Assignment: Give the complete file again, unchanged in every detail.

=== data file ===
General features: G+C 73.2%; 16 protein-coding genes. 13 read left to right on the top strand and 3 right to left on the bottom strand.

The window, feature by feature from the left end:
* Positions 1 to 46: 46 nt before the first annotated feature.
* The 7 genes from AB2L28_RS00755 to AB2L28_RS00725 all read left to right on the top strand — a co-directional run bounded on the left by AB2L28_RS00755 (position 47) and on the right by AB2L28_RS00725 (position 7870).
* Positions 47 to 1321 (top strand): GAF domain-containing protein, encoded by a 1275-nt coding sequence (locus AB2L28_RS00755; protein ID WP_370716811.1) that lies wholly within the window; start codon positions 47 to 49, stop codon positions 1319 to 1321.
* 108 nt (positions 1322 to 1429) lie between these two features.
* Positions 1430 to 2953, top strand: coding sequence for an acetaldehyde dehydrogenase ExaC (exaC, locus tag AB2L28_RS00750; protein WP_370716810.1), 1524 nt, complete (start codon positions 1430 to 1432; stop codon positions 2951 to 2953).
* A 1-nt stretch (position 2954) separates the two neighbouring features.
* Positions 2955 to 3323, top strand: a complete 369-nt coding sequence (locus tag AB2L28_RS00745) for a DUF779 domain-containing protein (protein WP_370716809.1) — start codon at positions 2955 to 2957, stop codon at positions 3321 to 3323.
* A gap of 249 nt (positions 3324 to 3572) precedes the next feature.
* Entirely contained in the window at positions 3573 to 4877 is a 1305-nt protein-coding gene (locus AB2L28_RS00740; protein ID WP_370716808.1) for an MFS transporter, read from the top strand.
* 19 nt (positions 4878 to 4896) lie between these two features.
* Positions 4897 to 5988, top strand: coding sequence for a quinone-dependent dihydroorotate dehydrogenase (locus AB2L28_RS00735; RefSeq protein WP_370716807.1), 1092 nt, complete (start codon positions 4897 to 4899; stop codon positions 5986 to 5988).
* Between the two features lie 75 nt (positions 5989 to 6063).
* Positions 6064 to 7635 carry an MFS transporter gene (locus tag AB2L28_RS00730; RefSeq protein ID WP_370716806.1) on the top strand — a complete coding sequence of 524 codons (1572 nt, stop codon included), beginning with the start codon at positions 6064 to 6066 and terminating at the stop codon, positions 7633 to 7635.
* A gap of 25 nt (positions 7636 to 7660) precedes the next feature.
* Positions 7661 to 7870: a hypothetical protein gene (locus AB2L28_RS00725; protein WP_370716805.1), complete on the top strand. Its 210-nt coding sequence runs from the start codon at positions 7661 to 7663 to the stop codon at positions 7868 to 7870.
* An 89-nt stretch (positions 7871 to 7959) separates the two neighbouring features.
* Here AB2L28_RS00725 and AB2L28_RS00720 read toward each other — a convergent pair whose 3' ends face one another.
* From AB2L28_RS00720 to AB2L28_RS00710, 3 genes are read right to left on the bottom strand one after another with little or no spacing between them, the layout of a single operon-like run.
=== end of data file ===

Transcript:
General features: G+C 73.2%; 16 protein-coding genes. 13 read left to right on the top strand and 3 right to left on the bottom strand.

The window, feature by feature from the left end:
* Positions 1 to 46: 46 nt before the first annotated feature.
* The 7 genes from AB2L28_RS00755 to AB2L28_RS00725 all read left to right on the top strand — a co-directional run bounded on the left by AB2L28_RS00755 (position 47) and on the right by AB2L28_RS00725 (position 7870).
* Positions 47 to 1321 (top strand): GAF domain-containing protein, encoded by a 1275-nt coding sequence (locus AB2L28_RS00755; protein ID WP_370716811.1) that lies wholly within the window; start codon positions 47 to 49, stop codon positions 1319 to 1321.
* 108 nt (positions 1322 to 1429) lie between these two features.
* Positions 1430 to 2953, top strand: coding sequence for an acetaldehyde dehydrogenase ExaC (exaC, locus tag AB2L28_RS00750; protein WP_370716810.1), 1524 nt, complete (start codon positions 1430 to 1432; stop codon positions 2951 to 2953).
* A 1-nt stretch (position 2954) separates the two neighbouring features.
* Positions 2955 to 3323, top strand: a complete 369-nt coding sequence (locus tag AB2L28_RS00745) for a DUF779 domain-containing protein (protein WP_370716809.1) — start codon at positions 2955 to 2957, stop codon at positions 3321 to 3323.
* A gap of 249 nt (positions 3324 to 3572) precedes the next feature.
* Entirely contained in the window at positions 3573 to 4877 is a 1305-nt protein-coding gene (locus AB2L28_RS00740; protein ID WP_370716808.1) for an MFS transporter, read from the top strand.
* 19 nt (positions 4878 to 4896) lie between these two features.
* Positions 4897 to 5988, top strand: coding sequence for a quinone-dependent dihydroorotate dehydrogenase (locus AB2L28_RS00735; RefSeq protein WP_370716807.1), 1092 nt, complete (start codon positions 4897 to 4899; stop codon positions 5986 to 5988).
* Between the two features lie 75 nt (positions 5989 to 6063).
* Positions 6064 to 7635 carry an MFS transporter gene (locus tag AB2L28_RS00730; RefSeq protein ID WP_370716806.1) on the top strand — a complete coding sequence of 524 codons (1572 nt, stop codon included), beginning with the start codon at positions 6064 to 6066 and terminating at the stop codon, positions 7633 to 7635.
* A gap of 25 nt (positions 7636 to 7660) precedes the next feature.
* Positions 7661 to 7870: a hypothetical protein gene (locus AB2L28_RS00725; protein WP_370716805.1), complete on the top strand. Its 210-nt coding sequence runs from the start codon at positions 7661 to 7663 to the stop codon at positions 7868 to 7870.
* An 89-nt stretch (positions 7871 to 7959) separates the two neighbouring features.
* Here AB2L28_RS00725 and AB2L28_RS00720 read toward each other — a convergent pair whose 3' ends face one another.
* From AB2L28_RS00720 to AB2L28_RS00710, 3 genes are read right to left on the bottom strand one after another with little or no spacing between them, the layout of a single operon-like run.